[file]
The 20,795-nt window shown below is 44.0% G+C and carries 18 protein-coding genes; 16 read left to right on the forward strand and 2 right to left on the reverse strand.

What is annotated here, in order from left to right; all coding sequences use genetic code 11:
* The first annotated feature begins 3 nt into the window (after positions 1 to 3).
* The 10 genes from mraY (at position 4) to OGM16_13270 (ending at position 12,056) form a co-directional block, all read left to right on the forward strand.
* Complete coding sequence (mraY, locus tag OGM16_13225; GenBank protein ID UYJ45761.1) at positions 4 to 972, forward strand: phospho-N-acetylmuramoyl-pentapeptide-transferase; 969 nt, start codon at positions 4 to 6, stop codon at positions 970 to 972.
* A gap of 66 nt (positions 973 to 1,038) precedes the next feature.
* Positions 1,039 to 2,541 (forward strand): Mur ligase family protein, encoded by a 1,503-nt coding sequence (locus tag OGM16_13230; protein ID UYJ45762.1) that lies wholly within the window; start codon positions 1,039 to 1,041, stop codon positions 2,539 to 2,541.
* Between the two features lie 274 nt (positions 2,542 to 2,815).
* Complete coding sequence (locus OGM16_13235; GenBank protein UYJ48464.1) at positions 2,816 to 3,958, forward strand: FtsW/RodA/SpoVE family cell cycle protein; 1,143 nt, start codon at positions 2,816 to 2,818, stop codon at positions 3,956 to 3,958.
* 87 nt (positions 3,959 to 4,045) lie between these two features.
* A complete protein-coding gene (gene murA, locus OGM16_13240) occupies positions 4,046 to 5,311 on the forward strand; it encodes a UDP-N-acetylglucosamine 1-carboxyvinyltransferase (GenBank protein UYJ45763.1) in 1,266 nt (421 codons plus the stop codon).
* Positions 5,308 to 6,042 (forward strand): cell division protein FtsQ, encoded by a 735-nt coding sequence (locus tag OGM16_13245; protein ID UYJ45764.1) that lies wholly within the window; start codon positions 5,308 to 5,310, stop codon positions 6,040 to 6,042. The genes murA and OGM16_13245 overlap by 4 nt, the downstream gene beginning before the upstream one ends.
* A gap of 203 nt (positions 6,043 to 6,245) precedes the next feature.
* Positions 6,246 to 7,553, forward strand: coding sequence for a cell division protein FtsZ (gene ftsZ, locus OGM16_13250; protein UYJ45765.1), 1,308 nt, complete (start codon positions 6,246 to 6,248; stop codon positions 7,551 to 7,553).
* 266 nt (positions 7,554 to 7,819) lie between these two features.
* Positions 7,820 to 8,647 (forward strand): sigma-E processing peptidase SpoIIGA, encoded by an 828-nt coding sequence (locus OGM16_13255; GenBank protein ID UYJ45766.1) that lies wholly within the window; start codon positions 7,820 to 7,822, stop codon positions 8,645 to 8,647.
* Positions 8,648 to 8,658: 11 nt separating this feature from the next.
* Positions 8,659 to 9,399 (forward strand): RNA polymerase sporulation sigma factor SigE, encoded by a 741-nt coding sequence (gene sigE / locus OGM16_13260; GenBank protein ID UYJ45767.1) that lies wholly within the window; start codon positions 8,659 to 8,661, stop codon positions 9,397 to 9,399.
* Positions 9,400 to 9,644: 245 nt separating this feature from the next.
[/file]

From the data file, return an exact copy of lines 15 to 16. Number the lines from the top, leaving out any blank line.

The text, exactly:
* 266 nt (positions 7,554 to 7,819) lie between these two features.
* Positions 7,820 to 8,647 (forward strand): sigma-E processing peptidase SpoIIGA, encoded by an 828-nt coding sequence (locus OGM16_13255; GenBank protein ID UYJ45766.1) that lies wholly within the window; start codon positions 7,820 to 7,822, stop codon positions 8,645 to 8,647.